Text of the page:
In 1994, South Africa's interim electoral commission accomplished a seemingly impossible task: navigating myriad technical and political challenges to hold the country's first post-apartheid election. Although the election ushered in a largely peaceful transition to majority rule, the months that preceded it had been plagued by political tension and violence. As the new and permanent Independent Electoral Commission prepared for the country's second national election, in 1999, it had to contend with the potential for renewed conflict and the weakening of many of the civil society organizations and peace structures the country had relied on in 1994. As part of a broader strategy, the electoral commission created conflict management mediation panels. Working with the Electoral Institute for Sustainable Democracy in Africa, the commission deployed respected community figures within each province's political hot spots as a way to resolve tensions on the ground. In 2000, for the local government elections, the commission extended the conflict mediation system into the country's 284 municipalities.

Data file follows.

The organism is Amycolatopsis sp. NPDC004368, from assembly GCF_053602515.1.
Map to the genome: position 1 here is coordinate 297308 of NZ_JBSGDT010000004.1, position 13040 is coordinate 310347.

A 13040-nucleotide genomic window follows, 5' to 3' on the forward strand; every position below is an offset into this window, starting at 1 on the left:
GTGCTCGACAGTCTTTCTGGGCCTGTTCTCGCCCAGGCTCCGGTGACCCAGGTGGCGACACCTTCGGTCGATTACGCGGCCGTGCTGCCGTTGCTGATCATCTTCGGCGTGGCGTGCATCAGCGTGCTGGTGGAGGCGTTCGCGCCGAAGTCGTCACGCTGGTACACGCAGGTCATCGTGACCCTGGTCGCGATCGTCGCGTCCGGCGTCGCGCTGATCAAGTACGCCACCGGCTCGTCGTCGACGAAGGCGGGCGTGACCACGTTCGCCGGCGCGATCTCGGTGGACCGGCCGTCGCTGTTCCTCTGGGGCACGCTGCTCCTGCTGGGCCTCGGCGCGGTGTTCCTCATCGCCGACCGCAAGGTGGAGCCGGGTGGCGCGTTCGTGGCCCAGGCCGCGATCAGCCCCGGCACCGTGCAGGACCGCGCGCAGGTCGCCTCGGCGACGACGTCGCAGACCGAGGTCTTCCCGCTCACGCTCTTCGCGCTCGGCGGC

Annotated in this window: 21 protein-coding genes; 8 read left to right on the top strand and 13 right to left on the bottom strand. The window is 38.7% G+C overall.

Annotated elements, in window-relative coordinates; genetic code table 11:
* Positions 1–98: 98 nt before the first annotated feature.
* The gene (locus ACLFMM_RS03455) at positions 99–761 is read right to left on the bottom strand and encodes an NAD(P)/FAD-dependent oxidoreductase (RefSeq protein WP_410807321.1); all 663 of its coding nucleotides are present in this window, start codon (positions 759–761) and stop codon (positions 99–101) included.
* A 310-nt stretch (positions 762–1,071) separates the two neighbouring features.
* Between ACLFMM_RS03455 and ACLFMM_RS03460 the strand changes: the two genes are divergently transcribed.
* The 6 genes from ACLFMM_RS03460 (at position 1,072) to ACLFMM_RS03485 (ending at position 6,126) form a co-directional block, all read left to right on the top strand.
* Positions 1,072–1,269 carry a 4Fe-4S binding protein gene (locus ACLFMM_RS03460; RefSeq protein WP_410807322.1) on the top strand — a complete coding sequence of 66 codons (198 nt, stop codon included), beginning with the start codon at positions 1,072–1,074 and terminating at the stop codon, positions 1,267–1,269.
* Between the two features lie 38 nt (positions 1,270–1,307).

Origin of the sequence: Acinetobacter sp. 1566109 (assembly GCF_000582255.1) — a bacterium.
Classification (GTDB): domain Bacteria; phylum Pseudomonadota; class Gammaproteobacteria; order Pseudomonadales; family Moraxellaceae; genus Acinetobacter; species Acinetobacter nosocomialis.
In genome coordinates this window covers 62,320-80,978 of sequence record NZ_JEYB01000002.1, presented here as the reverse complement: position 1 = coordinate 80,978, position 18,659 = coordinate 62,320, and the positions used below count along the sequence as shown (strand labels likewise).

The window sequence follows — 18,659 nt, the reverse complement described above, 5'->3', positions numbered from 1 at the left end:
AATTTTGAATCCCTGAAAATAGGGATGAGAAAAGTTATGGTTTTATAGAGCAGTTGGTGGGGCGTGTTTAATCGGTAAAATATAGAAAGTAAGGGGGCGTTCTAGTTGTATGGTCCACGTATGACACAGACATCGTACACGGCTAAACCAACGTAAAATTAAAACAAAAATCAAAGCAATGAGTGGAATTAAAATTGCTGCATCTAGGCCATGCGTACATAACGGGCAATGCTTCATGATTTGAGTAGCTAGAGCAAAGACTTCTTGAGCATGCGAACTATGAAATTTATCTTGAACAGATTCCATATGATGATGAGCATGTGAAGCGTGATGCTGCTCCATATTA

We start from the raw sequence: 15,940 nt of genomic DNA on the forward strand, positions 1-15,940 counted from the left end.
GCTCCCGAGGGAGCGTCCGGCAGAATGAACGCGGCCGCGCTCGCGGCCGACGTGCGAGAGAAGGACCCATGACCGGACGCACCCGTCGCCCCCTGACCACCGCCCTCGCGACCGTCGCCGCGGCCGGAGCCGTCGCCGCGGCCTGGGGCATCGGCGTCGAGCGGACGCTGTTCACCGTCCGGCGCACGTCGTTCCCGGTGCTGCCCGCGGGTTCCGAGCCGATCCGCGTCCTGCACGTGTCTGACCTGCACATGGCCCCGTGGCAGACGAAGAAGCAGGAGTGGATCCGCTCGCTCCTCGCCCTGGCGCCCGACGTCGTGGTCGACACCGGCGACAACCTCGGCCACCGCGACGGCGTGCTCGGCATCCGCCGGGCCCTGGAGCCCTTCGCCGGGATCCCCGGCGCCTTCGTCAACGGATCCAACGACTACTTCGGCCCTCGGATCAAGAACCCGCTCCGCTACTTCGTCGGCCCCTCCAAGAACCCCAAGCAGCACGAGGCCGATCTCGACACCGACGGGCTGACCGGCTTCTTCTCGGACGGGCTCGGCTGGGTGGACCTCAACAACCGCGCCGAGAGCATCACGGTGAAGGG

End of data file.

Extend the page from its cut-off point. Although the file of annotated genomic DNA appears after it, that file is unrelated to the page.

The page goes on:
Rachel Jackson drafted this case study based on interviews conducted in South Africa, in March 2013. Case published July 2013. For a detailed look at South Africa's first post-apartheid election, in 1994, see "Organizing the First Post-Apartheid Elections, South Africa, 1994."
conflict management mediation panels
Independent Electoral Commission
Electoral Institute of Southern Africa
Electoral Institute for Sustainable Democracy in Africa
political party liaison committees
Reducing Divisive Effects of Competition
Dispute resolution (compliance)
Country of Reform